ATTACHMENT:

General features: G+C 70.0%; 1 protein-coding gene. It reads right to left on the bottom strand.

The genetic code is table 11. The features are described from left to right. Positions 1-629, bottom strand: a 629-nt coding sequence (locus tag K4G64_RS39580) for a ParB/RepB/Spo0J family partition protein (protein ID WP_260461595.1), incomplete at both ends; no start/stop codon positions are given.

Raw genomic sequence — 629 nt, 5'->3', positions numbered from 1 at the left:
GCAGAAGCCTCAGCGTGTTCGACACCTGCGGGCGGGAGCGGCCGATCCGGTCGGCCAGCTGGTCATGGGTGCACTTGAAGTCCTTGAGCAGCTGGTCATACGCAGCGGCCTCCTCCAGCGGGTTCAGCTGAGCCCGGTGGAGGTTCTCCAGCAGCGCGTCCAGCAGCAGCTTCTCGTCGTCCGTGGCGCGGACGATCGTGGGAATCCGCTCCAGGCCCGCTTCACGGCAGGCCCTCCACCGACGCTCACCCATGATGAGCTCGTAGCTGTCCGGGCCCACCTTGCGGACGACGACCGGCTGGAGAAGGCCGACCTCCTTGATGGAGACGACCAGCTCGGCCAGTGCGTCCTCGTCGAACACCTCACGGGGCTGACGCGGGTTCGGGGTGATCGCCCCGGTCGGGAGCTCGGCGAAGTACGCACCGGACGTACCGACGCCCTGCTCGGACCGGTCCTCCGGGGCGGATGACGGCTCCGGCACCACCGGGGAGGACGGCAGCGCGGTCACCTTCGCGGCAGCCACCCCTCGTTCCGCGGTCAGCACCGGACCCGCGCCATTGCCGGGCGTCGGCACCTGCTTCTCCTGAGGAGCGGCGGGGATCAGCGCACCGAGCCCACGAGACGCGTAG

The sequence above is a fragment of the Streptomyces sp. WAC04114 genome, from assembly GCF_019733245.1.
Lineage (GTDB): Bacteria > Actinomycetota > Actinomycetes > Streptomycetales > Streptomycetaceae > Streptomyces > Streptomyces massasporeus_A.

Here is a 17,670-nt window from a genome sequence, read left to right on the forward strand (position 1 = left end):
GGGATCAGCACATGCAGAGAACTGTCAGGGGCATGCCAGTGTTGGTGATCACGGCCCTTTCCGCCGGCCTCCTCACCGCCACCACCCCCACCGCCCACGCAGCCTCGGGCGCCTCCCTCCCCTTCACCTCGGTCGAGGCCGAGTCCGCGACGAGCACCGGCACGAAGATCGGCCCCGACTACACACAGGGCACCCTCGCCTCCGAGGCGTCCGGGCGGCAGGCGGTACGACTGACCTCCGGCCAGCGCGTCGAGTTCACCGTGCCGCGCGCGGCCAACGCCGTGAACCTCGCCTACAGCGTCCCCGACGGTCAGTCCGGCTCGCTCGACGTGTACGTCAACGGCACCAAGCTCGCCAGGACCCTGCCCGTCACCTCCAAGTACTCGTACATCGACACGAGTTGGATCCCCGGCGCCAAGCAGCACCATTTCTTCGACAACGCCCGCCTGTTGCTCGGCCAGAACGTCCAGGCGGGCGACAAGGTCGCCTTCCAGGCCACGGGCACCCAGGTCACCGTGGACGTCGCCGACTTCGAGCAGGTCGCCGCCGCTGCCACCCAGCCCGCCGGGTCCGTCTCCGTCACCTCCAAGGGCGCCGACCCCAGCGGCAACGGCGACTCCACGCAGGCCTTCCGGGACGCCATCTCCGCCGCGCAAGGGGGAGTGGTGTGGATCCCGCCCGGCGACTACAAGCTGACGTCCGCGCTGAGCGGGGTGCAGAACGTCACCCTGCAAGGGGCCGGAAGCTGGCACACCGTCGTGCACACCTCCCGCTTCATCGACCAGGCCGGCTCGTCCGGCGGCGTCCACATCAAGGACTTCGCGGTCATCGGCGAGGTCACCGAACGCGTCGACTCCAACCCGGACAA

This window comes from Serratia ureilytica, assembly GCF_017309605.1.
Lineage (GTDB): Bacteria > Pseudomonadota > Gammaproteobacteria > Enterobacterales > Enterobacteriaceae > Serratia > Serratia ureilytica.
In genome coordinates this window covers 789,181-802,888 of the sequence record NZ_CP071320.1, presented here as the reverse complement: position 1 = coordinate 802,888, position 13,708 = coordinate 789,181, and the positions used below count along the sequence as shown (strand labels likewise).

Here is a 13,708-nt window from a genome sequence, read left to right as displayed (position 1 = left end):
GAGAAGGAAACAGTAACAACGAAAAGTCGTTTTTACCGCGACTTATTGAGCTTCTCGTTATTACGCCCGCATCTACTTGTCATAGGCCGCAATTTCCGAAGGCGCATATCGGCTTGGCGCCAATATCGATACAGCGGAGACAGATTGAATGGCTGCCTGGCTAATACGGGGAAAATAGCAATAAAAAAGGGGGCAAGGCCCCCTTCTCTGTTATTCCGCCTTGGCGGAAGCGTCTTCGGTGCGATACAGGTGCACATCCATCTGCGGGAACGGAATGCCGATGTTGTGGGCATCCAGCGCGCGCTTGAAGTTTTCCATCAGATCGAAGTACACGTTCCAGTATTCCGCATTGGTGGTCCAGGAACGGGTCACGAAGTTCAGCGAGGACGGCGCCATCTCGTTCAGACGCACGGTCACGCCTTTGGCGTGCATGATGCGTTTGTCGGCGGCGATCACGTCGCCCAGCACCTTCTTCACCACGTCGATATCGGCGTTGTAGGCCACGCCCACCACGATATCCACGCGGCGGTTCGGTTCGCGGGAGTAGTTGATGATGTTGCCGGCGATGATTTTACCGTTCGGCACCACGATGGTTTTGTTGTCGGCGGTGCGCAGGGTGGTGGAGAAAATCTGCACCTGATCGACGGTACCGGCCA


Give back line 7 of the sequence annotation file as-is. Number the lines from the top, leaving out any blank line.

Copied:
Here is a 17,670-nt window from a genome sequence, read left to right on the forward strand (position 1 = left end):